Mountain Creek Bike Park – King Of the Mountain
This was a race that taught me a lot about Enduro Racing and ways to be better prepared for it.
There were 5 stages to this race. The first two stages were primarily XC style course, with a little bit of downhill. Stage three was definitely a good mix of Mountain Creeks Trails, and especially some of the high speed dh. This stage also ended on their Indy Cross course. Stages four and five were aggressive dh, with a lot of natural rock and terrain. All of the stages used the exact same finish line.
I’m going to try and make this write up a little shorter than my typical stories. I felt I did a fair job on stage one with only some minor bobbles and mistakes. Stage two taught me a lesson about truly inspecting the course the day before or the morning of if possible. When we pre-rode the course the day before we were shown one line, and there was a direct straight line next to it. I was under the assumption that the other line would be taped off, as it straight lined an entire section. However I came to find out that it wasn’t. I was disappointed as this section probably cost you between six and ten seconds. Oh well, live and learn. Stage three would turn out to be good and bad for me. About half way down the course there was a long step up gap. As I reached the gap I caught the rider that started before me. He literally hit the lip of the jump a few seconds before me. I didn’t want to lose all the speed I had brought into this section, so I passed him in the air on his left. This put me into a rough section of trail. About two seconds later I heard psss psss psss psss. Yep, I had puncture through the tire a Stans was shooting everywhere. Not exactly sure what to do I continued to pedal my ass off. The tire somehow managed to seal but left me with about ten psi. It felt as if I was riding on marshmallows. The last part of this stage went through the Indy Cross course. This is a high speed section of berms, rollers, and jumps. I knew I would have to go slow so that I wouldn’t roll the tire off the rim. Exiting the last turn it was basically a straight line to the finish, and I pedaled knowing I had nothing to lose. So, here’s what’s funny about this stage. Even with my flat and having to baby down half the course I still had the fastest time of the day on this Stage. Boy, I can only imagine the time I could of made up, but that’s not how it worked out. Once across the finish line I began to fix the flat and put a tube in. I would have to run it at extremely high pressure so that I wouldn’t flat in the stages yet to come, which was a very bad option considering the conditions were very slick, and high pressure would cost me traction. Stage four went ok, with the biggest problem once again being catching the rider in front of me and being forced into a horrible line, and then having non-racer get on the course in front of me and stop dead. For next year this is something the mountain needs to get under control. I heard a lot of stories about people being on the courses that weren’t racing. The last stage would prove to be the nastiest of the day. Large slick rocks covered in moss, and a very tired body trying to ride it as fast as possible. I wasn’t happy with my run, but it got the job done.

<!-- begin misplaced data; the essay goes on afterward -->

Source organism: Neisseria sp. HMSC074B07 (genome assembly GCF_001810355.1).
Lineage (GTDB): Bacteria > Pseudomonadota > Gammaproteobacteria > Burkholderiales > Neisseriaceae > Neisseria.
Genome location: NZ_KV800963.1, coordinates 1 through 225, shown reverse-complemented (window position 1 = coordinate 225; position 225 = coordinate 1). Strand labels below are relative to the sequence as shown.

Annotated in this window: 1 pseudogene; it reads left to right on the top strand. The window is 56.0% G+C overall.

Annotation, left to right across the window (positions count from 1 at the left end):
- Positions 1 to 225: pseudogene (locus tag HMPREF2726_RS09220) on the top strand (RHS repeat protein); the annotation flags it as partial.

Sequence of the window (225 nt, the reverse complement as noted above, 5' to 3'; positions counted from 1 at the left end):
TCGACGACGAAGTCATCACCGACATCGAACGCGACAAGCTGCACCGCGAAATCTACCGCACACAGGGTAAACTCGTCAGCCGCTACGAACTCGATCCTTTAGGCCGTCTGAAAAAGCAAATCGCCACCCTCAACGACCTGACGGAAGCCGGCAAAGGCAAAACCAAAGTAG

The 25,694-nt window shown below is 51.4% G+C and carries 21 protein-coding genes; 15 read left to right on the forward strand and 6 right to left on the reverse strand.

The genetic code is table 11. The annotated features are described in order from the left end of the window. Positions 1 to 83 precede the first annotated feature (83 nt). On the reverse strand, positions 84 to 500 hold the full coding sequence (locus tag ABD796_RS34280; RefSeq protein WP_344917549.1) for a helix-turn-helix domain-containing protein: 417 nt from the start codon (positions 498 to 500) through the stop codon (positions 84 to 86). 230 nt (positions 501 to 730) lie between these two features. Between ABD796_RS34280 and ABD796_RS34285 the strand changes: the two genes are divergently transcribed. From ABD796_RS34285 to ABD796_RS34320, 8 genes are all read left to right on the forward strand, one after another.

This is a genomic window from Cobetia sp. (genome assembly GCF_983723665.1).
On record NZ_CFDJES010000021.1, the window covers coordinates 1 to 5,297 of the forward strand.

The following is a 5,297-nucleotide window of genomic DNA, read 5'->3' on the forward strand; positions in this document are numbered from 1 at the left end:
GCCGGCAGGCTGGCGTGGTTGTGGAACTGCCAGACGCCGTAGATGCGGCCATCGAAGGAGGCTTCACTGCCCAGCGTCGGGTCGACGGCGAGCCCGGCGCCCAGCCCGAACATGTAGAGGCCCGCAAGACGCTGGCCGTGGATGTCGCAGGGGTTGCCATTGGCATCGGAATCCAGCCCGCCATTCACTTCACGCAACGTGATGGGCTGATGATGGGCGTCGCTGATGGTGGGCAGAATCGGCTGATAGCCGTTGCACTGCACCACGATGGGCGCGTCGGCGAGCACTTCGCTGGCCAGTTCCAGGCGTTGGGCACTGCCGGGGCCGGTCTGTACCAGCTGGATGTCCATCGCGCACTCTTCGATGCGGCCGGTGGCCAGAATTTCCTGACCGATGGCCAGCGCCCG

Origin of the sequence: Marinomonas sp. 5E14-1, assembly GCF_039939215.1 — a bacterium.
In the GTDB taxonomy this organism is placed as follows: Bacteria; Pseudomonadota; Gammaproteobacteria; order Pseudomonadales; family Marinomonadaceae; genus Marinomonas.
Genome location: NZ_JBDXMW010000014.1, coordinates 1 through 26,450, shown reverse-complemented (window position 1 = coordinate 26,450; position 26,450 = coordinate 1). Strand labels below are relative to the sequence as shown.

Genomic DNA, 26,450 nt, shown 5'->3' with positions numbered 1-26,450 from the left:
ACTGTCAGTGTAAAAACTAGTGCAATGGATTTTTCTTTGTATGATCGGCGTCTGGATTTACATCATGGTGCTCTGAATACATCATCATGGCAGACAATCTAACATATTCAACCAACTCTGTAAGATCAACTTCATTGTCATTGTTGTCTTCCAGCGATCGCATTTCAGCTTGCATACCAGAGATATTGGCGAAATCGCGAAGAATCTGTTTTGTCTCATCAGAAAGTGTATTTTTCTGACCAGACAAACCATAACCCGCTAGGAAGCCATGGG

My efforts from the day put me in fourth place, missing third by two seconds. This race went in the books as a great learning experience and a fun day of training. I learned to do a better course inspection if possible, and to be better prepared by having two tubes, and more than enough food and water, as I ran out of both by the fourth stage. Live and learn.